Santa Teresa: the fictional city of 2666

2666 is a massive 5-part novel written by Chilean author Roberto Bolano. It was published posthumously in 2004 by Bolano’s heirs, and translated from Spanish into English in 2008. This dark, and often violent mystery revolves around the fictitious north-Mexican border-town of Santa Teresa (thought to be Juarez, Mexico). As 2666’s multiple main characters haplessly run their literary course, Santa Teresa is the oblique theme, forcing together the unwitting participants into mysterious, clever, and horrifying circumstances. While set in modern times, I believe the title alludes to Bolano’s looming apocalyptic view of the near future: cities are dark places where the strong live quickly and take advantage of the weak. Bolano’s Santa Teresa embodies the urbanized globalization dichotomy through its character: hyper-niche literary professors chase a figment to Santa Teresa, engrossed in their own personal intrigues, while the entire city is brought to its knees by hundreds of grotesque murders of its indigenous residents. These two disparate worlds (or in the case of 2666, five very different worlds) are brought to the same geographic location yet almost entirely miss each other throughout the novel.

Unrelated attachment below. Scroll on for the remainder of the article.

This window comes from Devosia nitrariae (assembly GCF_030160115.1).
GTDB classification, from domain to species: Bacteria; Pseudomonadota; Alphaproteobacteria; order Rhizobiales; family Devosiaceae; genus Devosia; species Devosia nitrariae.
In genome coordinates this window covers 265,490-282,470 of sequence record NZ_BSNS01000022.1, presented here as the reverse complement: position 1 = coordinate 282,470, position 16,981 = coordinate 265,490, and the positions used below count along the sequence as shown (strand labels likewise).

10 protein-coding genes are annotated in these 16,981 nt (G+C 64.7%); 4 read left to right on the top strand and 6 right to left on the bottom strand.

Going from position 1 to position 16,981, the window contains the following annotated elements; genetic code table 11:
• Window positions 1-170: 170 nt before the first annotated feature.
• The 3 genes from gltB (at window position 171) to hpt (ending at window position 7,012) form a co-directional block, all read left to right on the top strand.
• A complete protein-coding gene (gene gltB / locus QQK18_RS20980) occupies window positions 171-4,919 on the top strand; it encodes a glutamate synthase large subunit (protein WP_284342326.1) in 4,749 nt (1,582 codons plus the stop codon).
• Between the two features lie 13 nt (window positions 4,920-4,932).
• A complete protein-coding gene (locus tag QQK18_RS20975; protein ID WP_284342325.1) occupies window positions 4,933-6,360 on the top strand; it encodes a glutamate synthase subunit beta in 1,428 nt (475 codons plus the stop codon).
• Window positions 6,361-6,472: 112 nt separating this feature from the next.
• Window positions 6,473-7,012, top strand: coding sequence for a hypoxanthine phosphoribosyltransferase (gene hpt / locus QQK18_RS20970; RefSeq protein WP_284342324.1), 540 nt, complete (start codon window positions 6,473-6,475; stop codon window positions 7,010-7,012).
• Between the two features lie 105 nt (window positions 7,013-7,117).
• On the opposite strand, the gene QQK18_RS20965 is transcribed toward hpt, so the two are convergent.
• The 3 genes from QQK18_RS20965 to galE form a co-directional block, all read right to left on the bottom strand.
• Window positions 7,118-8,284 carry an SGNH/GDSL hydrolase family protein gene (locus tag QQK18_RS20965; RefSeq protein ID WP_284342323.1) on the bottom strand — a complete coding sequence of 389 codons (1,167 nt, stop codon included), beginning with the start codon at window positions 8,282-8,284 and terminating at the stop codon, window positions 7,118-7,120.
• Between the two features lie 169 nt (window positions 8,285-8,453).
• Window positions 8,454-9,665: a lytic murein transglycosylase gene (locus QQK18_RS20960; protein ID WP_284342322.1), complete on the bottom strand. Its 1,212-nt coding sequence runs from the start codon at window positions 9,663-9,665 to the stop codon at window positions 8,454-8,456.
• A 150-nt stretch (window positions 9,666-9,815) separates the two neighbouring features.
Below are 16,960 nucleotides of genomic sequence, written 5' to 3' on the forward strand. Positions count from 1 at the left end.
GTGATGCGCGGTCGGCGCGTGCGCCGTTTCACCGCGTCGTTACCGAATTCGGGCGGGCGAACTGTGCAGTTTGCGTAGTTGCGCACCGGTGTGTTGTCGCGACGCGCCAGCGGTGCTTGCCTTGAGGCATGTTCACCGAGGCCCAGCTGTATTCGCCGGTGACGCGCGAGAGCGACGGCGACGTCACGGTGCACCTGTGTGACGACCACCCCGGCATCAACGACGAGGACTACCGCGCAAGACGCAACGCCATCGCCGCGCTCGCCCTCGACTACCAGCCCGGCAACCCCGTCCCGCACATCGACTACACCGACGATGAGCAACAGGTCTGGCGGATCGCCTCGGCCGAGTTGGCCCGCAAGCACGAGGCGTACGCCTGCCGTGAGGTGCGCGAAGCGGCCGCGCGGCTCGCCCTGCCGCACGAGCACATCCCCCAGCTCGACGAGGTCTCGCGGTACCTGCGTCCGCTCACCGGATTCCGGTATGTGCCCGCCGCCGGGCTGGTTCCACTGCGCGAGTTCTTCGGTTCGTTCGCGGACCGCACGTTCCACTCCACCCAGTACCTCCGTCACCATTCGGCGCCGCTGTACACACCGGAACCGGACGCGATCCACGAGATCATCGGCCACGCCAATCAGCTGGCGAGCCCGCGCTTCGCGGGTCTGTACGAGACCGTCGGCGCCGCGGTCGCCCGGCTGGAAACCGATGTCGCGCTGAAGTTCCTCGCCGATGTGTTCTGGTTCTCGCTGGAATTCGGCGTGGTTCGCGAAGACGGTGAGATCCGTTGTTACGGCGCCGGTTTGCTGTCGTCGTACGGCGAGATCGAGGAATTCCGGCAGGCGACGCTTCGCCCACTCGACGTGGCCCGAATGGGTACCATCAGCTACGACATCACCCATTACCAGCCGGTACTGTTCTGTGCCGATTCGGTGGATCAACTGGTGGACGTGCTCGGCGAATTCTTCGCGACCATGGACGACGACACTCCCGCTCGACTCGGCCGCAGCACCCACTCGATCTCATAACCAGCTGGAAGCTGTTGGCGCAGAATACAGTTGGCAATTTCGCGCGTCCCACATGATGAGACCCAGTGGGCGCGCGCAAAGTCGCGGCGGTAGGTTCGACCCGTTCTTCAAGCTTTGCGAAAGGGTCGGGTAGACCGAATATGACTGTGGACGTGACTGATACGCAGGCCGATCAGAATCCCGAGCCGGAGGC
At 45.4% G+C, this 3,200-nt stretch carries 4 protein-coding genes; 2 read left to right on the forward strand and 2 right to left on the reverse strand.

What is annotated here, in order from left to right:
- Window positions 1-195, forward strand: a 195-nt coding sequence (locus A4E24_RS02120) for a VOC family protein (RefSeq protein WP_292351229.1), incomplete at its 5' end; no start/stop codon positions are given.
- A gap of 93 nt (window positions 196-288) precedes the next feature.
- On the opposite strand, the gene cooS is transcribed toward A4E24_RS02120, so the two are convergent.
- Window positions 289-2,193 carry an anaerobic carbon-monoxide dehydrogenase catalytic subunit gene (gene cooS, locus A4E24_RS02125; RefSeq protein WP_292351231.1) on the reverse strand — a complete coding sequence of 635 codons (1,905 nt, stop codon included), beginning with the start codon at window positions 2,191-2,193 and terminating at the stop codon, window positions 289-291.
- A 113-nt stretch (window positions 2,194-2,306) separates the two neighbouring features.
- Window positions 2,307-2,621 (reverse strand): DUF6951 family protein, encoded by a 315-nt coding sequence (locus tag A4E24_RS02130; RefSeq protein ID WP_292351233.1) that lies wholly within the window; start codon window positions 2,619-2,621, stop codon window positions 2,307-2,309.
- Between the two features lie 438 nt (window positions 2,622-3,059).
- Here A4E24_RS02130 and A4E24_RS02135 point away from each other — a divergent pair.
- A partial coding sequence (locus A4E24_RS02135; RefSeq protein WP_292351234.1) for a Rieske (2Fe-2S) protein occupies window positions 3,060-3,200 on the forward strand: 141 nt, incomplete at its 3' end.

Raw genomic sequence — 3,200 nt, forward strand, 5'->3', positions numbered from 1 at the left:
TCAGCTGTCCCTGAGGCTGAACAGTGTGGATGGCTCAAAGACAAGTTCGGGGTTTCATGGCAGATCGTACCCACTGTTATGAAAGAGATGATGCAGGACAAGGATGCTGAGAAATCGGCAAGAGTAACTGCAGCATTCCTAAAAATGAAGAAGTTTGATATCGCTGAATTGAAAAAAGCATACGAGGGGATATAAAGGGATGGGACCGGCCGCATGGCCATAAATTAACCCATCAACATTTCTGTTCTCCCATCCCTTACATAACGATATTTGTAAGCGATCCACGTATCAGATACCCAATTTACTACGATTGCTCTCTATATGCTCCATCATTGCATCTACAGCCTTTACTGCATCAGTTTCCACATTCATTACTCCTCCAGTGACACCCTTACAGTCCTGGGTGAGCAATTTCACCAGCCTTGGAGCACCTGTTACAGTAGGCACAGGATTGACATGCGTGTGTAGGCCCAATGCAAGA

Santa Teresa is described as an extremely ugly place, of sprawl and dust, home to hundreds of thousands working in polluted factories and outdoor markets. Major characters and minor characters alike, even the many murder victims, gruesomely described and as emotionally-detached as a police report, goes on for almost three hundred pages; it is off-putting to say the least. Yet all of the characters are drawn to Santa Teresa, this apocalyptic place. No one ever packs up their bags and leave, visitors keep coming back, and workers continue to supply the factories. As one continues reading 2666, you become familiar with Santa Teresa, its plazas and markets, ditches and garbage piles where lives are mourned. What is it that draws us to these cities and will not let us leave, even though we know we should? Bolano gives us five reasons in 2666, but we all have our own.

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